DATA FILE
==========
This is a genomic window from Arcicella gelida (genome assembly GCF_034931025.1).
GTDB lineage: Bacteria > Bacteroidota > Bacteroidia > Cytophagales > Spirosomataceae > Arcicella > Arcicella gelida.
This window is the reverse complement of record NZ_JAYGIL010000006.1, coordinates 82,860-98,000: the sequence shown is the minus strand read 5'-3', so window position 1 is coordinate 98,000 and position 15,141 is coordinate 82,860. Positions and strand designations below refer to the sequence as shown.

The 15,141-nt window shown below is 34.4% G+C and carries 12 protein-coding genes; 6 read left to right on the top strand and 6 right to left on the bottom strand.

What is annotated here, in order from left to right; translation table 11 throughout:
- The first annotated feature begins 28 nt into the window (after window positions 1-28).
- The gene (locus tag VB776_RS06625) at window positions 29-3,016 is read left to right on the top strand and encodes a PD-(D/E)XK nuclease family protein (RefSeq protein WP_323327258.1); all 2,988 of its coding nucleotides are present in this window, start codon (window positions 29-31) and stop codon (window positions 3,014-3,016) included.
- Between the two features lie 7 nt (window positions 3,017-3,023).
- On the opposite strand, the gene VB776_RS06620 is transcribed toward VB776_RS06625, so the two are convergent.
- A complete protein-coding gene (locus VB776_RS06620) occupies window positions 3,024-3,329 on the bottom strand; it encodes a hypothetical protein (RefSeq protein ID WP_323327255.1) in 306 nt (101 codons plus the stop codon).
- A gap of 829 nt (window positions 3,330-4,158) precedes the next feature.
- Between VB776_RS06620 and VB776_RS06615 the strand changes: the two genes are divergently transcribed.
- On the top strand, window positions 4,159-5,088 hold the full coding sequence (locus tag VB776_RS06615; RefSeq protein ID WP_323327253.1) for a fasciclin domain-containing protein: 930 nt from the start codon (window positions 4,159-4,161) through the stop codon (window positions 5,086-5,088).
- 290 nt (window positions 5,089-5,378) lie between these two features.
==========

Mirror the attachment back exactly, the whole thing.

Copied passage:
This is a genomic window from Arcicella gelida (genome assembly GCF_034931025.1).
GTDB lineage: Bacteria > Bacteroidota > Bacteroidia > Cytophagales > Spirosomataceae > Arcicella > Arcicella gelida.
This window is the reverse complement of record NZ_JAYGIL010000006.1, coordinates 82,860-98,000: the sequence shown is the minus strand read 5'-3', so window position 1 is coordinate 98,000 and position 15,141 is coordinate 82,860. Positions and strand designations below refer to the sequence as shown.

The 15,141-nt window shown below is 34.4% G+C and carries 12 protein-coding genes; 6 read left to right on the top strand and 6 right to left on the bottom strand.

What is annotated here, in order from left to right; translation table 11 throughout:
- The first annotated feature begins 28 nt into the window (after window positions 1-28).
- The gene (locus tag VB776_RS06625) at window positions 29-3,016 is read left to right on the top strand and encodes a PD-(D/E)XK nuclease family protein (RefSeq protein WP_323327258.1); all 2,988 of its coding nucleotides are present in this window, start codon (window positions 29-31) and stop codon (window positions 3,014-3,016) included.
- Between the two features lie 7 nt (window positions 3,017-3,023).
- On the opposite strand, the gene VB776_RS06620 is transcribed toward VB776_RS06625, so the two are convergent.
- A complete protein-coding gene (locus VB776_RS06620) occupies window positions 3,024-3,329 on the bottom strand; it encodes a hypothetical protein (RefSeq protein ID WP_323327255.1) in 306 nt (101 codons plus the stop codon).
- A gap of 829 nt (window positions 3,330-4,158) precedes the next feature.
- Between VB776_RS06620 and VB776_RS06615 the strand changes: the two genes are divergently transcribed.
- On the top strand, window positions 4,159-5,088 hold the full coding sequence (locus tag VB776_RS06615; RefSeq protein ID WP_323327253.1) for a fasciclin domain-containing protein: 930 nt from the start codon (window positions 4,159-4,161) through the stop codon (window positions 5,086-5,088).
- 290 nt (window positions 5,089-5,378) lie between these two features.